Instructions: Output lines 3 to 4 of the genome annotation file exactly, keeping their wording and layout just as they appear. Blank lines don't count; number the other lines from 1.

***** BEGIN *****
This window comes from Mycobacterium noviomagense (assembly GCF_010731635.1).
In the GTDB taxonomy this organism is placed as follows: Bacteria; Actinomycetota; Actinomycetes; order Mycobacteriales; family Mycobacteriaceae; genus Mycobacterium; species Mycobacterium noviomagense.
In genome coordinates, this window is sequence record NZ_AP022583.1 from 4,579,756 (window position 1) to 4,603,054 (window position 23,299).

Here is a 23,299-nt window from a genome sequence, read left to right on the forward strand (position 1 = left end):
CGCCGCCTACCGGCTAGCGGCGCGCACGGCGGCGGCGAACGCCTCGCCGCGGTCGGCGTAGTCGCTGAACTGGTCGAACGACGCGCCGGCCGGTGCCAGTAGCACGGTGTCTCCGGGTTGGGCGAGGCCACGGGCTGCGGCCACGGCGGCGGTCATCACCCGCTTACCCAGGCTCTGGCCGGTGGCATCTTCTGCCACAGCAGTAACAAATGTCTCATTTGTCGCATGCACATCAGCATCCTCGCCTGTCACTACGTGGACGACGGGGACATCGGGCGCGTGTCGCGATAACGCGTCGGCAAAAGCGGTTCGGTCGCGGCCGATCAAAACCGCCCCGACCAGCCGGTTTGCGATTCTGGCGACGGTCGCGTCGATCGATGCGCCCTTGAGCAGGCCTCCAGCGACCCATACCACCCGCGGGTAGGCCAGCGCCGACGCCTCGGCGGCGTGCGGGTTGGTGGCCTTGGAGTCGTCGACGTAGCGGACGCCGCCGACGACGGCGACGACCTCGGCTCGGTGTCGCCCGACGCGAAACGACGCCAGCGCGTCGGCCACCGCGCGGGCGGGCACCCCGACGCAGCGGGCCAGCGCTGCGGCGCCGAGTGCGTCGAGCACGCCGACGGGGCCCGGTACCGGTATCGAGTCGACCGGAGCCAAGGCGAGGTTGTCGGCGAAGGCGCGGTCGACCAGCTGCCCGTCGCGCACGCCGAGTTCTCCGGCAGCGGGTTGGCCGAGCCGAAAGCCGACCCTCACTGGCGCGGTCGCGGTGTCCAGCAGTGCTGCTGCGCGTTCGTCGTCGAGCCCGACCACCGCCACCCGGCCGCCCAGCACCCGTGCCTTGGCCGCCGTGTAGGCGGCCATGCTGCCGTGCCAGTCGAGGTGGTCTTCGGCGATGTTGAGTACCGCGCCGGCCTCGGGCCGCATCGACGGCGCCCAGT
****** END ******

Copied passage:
In genome coordinates, this window is sequence record NZ_AP022583.1 from 4,579,756 (window position 1) to 4,603,054 (window position 23,299).

Here is a 23,299-nt window from a genome sequence, read left to right on the forward strand (position 1 = left end):